From the best hiking trails to how long you should stay for, this is everything you need to know about the Bastei and the Bastei Bridge in Saxony, Germany
I’ll forgive you if you haven’t heard of the Bastei Bridge before; I hadn’t either before I came to Saxony.
However, if you’re looking for one of the best things to do in Germany, they don’t come more magical than hiking to the Bastei Bridge.
There’s something so special about this place. It’s almost as if the Bastei Bridge is a secret from a forgotten fairy-tale. Think Hansel and Gretel but without the scary bits. You’ll see what I mean when you watch my video below!
I arrived at the Bastei Bridge just as the sun was setting over the mountains in the distance.
After driving a couple of hours from Dresden, I was desperate to see the bridge lit up at golden hour. I had the perfect conditions to take some photos and I didn’t want to miss out on them.
As I walked towards the Bastei Bridge, I could sense it before I saw it. I knew the bridge was hidden away in the forests and the rocks of Saxony but I didn’t realise how well it was concealed.
Then, all of a sudden, I was walking on the bridge itself, the dreams becoming a reality.
To one side there was a huge boulder looming above, while on the other side I could see the true beauty of Saxony – the deep-green forest interspersed with towering grey rocks everywhere – out of place in this landscape, yet seemingly like they belong here.
This is what hiking the Bastei Bridge is really like, and it’s a hike you’ll never forget.
What is the Bastei and the Bastei Bridge?
The Bastei is a region in Saxon Switzerland National Park (also known as Saxony) and it is famous for these giant jagged groups of sandstone rocks with the trees growing all around them.
I’m sure you can imagine what the hiking would be like in Saxony. However, the biggest tourist attraction here is the Bastei Bridge.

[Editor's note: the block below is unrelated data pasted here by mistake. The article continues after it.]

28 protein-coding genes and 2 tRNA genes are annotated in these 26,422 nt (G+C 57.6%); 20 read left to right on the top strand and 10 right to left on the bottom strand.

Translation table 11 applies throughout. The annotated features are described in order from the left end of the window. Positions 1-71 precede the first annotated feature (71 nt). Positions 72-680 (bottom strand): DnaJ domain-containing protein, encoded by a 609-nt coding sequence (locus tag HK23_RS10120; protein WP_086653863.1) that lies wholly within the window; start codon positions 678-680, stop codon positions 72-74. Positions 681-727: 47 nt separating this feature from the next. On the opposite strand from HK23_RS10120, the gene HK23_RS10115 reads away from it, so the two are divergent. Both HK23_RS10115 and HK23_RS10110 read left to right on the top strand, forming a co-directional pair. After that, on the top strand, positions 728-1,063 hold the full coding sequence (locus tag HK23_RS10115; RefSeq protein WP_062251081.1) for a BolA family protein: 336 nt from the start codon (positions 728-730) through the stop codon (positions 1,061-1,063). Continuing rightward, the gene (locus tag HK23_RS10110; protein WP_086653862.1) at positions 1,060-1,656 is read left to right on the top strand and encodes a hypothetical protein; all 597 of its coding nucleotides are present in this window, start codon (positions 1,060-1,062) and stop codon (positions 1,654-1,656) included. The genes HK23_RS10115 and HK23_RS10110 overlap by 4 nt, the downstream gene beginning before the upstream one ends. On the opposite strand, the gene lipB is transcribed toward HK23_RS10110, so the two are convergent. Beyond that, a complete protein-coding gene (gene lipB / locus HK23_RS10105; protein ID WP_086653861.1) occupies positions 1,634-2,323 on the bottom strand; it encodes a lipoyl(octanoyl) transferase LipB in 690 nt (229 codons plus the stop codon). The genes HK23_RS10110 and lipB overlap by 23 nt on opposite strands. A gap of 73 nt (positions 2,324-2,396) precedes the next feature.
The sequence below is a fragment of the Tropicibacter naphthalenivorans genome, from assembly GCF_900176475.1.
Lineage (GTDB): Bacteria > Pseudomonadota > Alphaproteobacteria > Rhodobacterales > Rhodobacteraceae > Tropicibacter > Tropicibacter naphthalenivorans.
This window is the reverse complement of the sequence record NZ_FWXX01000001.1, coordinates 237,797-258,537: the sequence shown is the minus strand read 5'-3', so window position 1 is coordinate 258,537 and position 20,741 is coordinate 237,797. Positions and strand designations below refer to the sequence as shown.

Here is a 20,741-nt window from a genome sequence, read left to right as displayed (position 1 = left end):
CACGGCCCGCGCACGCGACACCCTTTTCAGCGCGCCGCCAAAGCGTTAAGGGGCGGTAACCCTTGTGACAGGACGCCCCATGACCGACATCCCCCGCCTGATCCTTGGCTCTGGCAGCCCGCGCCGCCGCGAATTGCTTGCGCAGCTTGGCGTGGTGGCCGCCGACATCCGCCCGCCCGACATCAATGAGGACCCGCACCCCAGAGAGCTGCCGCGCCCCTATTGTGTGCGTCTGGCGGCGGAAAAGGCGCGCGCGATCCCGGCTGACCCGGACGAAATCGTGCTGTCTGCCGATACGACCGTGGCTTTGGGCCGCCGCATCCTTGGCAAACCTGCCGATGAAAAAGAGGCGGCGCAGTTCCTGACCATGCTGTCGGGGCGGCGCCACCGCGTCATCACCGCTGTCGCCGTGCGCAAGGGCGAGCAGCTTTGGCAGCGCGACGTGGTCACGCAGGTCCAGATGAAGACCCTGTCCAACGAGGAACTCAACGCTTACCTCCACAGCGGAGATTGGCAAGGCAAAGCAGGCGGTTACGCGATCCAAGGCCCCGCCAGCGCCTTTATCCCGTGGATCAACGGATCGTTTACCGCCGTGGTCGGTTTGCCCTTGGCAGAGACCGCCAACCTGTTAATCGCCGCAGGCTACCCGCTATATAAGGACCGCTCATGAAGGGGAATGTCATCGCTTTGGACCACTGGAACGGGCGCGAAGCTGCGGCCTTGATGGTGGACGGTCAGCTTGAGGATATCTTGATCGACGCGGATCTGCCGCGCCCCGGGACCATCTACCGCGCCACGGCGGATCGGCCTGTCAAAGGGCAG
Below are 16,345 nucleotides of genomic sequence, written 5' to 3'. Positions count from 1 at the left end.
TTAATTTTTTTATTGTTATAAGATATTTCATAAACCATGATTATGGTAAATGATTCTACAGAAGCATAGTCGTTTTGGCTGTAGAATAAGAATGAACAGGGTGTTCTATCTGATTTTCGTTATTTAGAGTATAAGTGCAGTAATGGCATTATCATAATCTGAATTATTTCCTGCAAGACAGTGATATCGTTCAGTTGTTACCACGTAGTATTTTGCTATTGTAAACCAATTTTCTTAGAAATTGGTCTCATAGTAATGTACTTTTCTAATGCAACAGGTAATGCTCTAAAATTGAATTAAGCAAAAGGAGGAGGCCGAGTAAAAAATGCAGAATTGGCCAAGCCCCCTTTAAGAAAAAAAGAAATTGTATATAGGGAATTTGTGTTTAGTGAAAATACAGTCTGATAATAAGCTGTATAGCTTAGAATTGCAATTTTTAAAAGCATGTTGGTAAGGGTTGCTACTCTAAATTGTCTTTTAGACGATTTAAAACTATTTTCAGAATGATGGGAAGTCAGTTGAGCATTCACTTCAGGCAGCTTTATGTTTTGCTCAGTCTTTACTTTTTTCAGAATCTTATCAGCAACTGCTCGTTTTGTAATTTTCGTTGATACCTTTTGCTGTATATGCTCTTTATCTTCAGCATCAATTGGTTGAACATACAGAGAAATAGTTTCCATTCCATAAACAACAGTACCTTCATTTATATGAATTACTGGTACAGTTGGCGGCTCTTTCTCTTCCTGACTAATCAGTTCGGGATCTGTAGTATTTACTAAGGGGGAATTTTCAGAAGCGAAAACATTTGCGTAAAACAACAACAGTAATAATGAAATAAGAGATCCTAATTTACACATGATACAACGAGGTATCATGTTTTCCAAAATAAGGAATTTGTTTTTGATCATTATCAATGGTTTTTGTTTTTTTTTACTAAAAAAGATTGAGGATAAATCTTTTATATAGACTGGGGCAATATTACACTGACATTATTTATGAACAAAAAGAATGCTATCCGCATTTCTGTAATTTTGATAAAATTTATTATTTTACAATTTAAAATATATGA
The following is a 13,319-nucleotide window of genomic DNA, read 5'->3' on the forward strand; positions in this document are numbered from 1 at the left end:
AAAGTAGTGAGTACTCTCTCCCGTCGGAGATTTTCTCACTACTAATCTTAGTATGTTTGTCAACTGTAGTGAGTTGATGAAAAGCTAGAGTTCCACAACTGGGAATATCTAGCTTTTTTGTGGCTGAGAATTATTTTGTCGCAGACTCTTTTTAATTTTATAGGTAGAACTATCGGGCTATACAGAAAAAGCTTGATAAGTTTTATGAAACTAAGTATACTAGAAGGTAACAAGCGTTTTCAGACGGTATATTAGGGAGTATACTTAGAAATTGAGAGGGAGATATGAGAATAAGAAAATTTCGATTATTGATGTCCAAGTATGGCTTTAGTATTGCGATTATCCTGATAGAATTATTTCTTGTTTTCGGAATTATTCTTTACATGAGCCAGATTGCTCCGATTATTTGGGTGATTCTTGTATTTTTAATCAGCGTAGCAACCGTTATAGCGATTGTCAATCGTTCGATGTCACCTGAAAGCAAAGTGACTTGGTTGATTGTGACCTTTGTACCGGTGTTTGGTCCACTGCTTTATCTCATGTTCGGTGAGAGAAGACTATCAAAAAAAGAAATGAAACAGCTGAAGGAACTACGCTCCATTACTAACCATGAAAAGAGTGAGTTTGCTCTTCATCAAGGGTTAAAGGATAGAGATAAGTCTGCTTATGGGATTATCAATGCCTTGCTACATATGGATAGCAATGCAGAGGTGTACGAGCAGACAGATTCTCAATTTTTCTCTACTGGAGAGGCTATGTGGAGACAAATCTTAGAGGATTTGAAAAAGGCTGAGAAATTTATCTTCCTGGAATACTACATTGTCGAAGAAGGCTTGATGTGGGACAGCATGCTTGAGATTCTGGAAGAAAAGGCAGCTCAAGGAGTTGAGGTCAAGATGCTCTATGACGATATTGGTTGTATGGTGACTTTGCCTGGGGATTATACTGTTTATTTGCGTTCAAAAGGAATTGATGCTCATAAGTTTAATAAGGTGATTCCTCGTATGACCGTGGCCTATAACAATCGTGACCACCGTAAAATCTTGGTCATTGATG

As you can see from the photos, the Bastei Bridge is a beautiful bridge built right in the heart of the national park.
The name ‘Bastei’ comes from the word bastion, so it comes as no surprise that there’s the hollow ruin of Neurathen Castle at the Bastei Bridge, a castle that dates back to 1592.
Built out of wood as a tourist attraction in 1824, the Bastei Bridge was replaced with the stone structure we see today in 1851.
How crazy it that? They rebuilt the bridge for tourism and people have been walking the same steps for 150 years! I love facts like that – it really brings the area to life.
One of the first walking guides who took visitors to the Bastei was Carl Heinrich Nicolai, who wrote in 1801: “What depth of feeling it pours into the soul! You can stand here for a long time without being finished with it – it is so difficult to tear yourself away from this spot.”
200 years later and that’s exactly how I felt too.
Getting to the Bastei Bridge
The Bastei is in Saxony National Park, 40km east of Dresden and towards the Czech border.
Even though there are day trips from Berlin, the best way of exploring this area is to fly to Dresden and pick up a hire car.
It is only an hour’s drive from Dresden, though the landscape is so beautiful you might want to drive slowly to take it all in.
One stop along the way that I’d really recommend is Königstein Fortress.